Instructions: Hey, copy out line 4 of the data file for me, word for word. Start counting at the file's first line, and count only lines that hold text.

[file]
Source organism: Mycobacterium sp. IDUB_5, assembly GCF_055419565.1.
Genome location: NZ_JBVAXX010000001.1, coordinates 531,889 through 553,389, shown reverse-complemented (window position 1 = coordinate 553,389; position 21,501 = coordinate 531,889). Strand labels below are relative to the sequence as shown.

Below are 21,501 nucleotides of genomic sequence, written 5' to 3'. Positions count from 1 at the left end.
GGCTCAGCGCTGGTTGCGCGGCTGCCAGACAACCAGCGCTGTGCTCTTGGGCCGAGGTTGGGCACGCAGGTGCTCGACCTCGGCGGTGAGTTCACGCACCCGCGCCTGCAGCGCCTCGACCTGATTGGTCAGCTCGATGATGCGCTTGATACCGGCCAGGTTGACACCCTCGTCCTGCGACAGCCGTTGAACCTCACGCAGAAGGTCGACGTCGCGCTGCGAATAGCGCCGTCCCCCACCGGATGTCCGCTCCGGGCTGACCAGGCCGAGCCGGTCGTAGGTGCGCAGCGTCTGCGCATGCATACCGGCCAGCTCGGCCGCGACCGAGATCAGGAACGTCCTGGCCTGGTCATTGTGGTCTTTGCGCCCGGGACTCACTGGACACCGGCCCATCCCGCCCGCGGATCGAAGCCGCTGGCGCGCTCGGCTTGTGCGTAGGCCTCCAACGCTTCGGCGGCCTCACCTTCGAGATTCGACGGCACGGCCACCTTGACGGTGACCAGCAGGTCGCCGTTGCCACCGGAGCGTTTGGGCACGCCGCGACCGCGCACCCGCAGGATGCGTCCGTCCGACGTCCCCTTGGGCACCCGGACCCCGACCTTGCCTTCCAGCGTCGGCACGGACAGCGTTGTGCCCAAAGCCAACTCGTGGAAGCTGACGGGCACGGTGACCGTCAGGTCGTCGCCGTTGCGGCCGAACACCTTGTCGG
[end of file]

GGCTCAGCGCTGGTTGCGCGGCTGCCAGACAACCAGCGCTGTGCTCTTGGGCCGAGGTTGGGCACGCAGGTGCTCGACCTCGGCGGTGAGTTCACGCACCCGCGCCTGCAGCGCCTCGACCTGATTGGTCAGCTCGATGATGCGCTTGATACCGGCCAGGTTGACACCCTCGTCCTGCGACAGCCGTTGAACCTCACGCAGAAGGTCGACGTCGCGCTGCGAATAGCGCCGTCCCCCACCGGATGTCCGCTCCGGGCTGACCAGGCCGAGCCGGTCGTAGGTGCGCAGCGTCTGCGCATGCATACCGGCCAGCTCGGCCGCGACCGAGATCAGGAACGTCCTGGCCTGGTCATTGTGGTCTTTGCGCCCGGGACTCACTGGACACCGGCCCATCCCGCCCGCGGATCGAAGCCGCTGGCGCGCTCGGCTTGTGCGTAGGCCTCCAACGCTTCGGCGGCCTCACCTTCGAGATTCGACGGCACGGCCACCTTGACGGTGACCAGCAGGTCGCCGTTGCCACCGGAGCGTTTGGGCACGCCGCGACCGCGCACCCGCAGGATGCGTCCGTCCGACGTCCCCTTGGGCACCCGGACCCCGACCTTGCCTTCCAGCGTCGGCACGGACAGCGTTGTGCCCAAAGCCAACTCGTGGAAGCTGACGGGCACGGTGACCGTCAGGTCGTCGCCGTTGCGGCCGAACACCTTGTCGG